We are glad that your son is seeing a medical geneticist and encourage you to continue to do so. We do not quite understand the information your provided about your son's chromosome abnormality (5p or 5q?, is there a chromosome deletion?, etc) and whether or not he has a diagnosis of spinal muscular atrophy (SMA).
To give you some information on SMA, the primary cause of SMA is believed to be mutations in a gene called SMN1 at the location 5q13.
Both parents of an affected person are usually carriers (have only one mutation). Two carriers have a 25% chance with each pregnancy to have an affected child, but typically do not have symptoms themselves. Of note, approximately 2% of people affected with SMA have one de novo mutation in the SMN1 gene, meaning that one mutation occurs sporadically, while the other is inherited from a carrier parent.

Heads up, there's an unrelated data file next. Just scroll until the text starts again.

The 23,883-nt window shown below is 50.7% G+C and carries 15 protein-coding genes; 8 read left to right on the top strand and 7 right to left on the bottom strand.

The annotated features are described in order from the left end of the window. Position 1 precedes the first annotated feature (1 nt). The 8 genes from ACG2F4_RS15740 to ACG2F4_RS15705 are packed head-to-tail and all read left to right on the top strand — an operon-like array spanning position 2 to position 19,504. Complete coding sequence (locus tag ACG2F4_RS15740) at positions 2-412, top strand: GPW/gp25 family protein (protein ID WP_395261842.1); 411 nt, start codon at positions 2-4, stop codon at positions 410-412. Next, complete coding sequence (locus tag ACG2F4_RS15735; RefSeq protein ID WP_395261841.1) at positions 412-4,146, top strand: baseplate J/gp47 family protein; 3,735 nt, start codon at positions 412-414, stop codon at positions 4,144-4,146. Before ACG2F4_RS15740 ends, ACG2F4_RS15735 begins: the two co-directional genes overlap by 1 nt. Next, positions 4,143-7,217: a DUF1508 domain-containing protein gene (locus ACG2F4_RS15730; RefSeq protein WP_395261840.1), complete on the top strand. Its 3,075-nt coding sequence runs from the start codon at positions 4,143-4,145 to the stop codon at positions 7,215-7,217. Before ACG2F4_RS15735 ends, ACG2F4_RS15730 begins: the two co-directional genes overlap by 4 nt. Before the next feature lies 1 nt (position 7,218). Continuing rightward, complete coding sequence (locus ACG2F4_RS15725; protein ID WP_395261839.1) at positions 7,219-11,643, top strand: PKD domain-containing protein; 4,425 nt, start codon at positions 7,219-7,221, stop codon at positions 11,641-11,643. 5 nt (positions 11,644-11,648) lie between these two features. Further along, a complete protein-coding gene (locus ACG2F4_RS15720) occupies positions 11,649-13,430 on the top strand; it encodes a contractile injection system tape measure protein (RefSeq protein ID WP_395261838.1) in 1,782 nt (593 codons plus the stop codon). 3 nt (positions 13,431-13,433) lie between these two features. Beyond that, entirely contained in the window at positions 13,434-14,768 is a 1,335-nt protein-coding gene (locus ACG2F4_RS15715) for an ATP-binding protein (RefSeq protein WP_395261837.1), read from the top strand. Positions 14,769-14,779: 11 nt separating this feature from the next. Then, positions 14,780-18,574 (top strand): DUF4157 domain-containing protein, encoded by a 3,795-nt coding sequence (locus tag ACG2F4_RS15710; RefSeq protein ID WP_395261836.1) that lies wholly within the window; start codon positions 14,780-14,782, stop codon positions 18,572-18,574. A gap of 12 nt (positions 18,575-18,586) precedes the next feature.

About 95% of individuals affected with SMA have a deletion in a portion of the SMN1 gene called exon 7 in both copies of the gene. These individuals are said to be homozygous for this deletion. In about 5% of people affected with SMA, only one copy of the SMN1 gene is missing exon 7, and the other copy of the gene has a different type of mutation in the gene. Thus far, researchers have identified nearly 30 such disease-causing mutations.
Extra copies of a gene called SMN2 appear to modify the severity and age of symptom onset of SMA. The SMN2 gene is located adjacent to the SMN1 gene on chromosome 5 at the location q13.
We hope this information is helpful and wish you and your son the best of luck!
Thank you for your response. My son's chromosone is 5q31 - 5q33.1. This information is very helpful. Do you think it would be alright if I gave this information to my geneticist?
Thank you very much for this information.